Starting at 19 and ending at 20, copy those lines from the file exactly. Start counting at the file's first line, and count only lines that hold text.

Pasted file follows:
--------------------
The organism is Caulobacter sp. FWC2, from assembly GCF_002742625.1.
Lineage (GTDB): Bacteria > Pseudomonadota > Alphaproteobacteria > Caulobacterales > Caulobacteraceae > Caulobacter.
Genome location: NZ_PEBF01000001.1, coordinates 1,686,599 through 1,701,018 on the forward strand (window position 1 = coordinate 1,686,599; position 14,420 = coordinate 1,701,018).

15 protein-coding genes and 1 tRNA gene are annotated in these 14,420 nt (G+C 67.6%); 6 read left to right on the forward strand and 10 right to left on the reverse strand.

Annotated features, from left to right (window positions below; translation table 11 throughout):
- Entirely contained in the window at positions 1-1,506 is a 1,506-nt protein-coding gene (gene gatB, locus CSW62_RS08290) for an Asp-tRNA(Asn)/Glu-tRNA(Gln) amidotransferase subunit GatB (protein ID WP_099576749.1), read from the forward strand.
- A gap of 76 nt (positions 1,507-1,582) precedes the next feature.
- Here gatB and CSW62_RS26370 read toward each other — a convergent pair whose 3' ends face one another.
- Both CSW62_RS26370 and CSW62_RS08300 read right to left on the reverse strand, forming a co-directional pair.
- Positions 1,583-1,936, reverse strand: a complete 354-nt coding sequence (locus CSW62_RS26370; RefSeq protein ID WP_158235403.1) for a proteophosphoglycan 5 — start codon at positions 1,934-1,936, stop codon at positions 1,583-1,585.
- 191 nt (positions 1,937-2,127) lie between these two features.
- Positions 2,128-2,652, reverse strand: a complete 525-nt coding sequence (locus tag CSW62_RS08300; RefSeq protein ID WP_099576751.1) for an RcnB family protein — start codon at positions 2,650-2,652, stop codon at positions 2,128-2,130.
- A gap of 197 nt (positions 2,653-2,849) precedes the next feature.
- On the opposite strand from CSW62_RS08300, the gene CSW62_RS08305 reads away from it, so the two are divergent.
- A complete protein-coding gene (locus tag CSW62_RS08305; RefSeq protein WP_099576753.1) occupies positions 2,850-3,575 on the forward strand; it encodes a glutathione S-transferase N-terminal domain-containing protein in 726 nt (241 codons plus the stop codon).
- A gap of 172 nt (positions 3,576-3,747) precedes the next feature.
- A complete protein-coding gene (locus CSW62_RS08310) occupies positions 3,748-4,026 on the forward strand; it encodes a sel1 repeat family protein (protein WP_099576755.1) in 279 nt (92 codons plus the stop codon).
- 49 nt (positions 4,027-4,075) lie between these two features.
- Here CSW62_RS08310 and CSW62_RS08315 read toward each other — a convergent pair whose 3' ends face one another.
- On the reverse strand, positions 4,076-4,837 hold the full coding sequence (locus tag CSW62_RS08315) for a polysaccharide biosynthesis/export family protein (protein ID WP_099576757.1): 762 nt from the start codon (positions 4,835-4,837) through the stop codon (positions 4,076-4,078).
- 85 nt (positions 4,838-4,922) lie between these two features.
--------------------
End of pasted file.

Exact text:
- Here CSW62_RS08310 and CSW62_RS08315 read toward each other — a convergent pair whose 3' ends face one another.
- On the reverse strand, positions 4,076-4,837 hold the full coding sequence (locus tag CSW62_RS08315) for a polysaccharide biosynthesis/export family protein (protein ID WP_099576757.1): 762 nt from the start codon (positions 4,835-4,837) through the stop codon (positions 4,076-4,078).